I’ve thrown around the idea of, when I first started off just trying to be more minimalist, because, as an art form, I leaned toward that. At the end of the day, my family is so important to me, and so integral to who I am as a man, as a person—I just felt like I had to be authentically who I am.
What Carlos discovered is that digging into the specifics of your own story, unapologetically inhabiting your individuality, actually fosters relatability, and proximity. This was something I had to learn after years of doing this podcast, and feeling stuck for a long time. Ultimately, I was scared that what was true for me wouldn’t resonate with others.
Slowly, that started to change. I began by asking folks questions that I, personally, found interesting. At first, that approach felt both lazy and petrifying: I couldn’t hide behind a larger “vision” for the show. But as a result, Boss Barista suddenly ripped open. For the first time, I was as much a part of the podcast as my guests were.
The decision to tell your own story also honors your journey, your growth and evolution. In the last piece I wrote, I talked about how we’re all atoms, bumping into one another, leaving changed from every impact. Your story is born out of this infinite series of collisions and transformations, and it becomes a point of connection—a reminder of how we’re all part of a greater whole.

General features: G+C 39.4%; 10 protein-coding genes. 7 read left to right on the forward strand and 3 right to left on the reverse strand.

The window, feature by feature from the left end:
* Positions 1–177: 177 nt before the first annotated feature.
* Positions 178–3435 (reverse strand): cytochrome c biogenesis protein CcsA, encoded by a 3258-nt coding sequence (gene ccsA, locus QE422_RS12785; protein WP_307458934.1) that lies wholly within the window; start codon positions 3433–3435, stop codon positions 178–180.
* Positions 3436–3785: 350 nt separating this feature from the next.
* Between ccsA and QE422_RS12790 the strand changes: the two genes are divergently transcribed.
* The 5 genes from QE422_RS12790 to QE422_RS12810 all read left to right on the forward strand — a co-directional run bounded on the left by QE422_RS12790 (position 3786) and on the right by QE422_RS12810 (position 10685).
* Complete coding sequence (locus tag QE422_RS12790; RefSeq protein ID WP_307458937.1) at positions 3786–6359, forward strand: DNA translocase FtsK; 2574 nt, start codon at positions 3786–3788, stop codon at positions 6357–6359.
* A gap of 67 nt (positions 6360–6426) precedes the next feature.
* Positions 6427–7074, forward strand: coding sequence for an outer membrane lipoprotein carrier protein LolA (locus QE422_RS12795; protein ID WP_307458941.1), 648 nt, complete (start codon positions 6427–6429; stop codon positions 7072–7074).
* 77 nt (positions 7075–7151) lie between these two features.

In my city, Chicago, there’s incredible forward motion happening in our relatively stagnant coffee scene being driven by BIPOC coffee workers. Places like thrd. coffee company, Everybody’s Busy (who was featured on the show), and Atmos Coffee—who opened their doors just yesterday—are changing the local landscape. I have to believe it’s because the industry is finally beginning to accept the validity of myriad narratives and experiences. Lately, I’ve seen more and more people—like the recipients of getchusomegear’s grant program, which is aimed at uplifting new coffee businesses helmed by marginalized coffee folks—grounding their work in their own unique stories. Nobody is reinventing the coffee wheel, or debuting some wild gadget meant to revolutionize the way we drink coffee. The fact that they and other members of the industry are basing their work in their individuality is revolutionary enough.
A few months ago, I reframed my thinking around Boss Barista to include musings on empowerment because I began trusting myself in a way I never had—and I wanted to encourage others to trust themselves. Capitalism likes to trick us into believing that we’re replaceable. Who hasn’t heard this from their boss, or had this idea reinforced through the expectation of turnover in the food and beverage industry? It’s this fear that causes us to descend into sameness. And it’s evidence of the power that insisting on individuality holds.
This reminds me of an interview I did a few weeks ago with Ian Williams of Deadstock Coffee. I remember telling him, “No one else could have opened Deadstock.” Maybe we all need that encouragement—and that permission to embrace being the only person who can do what you do.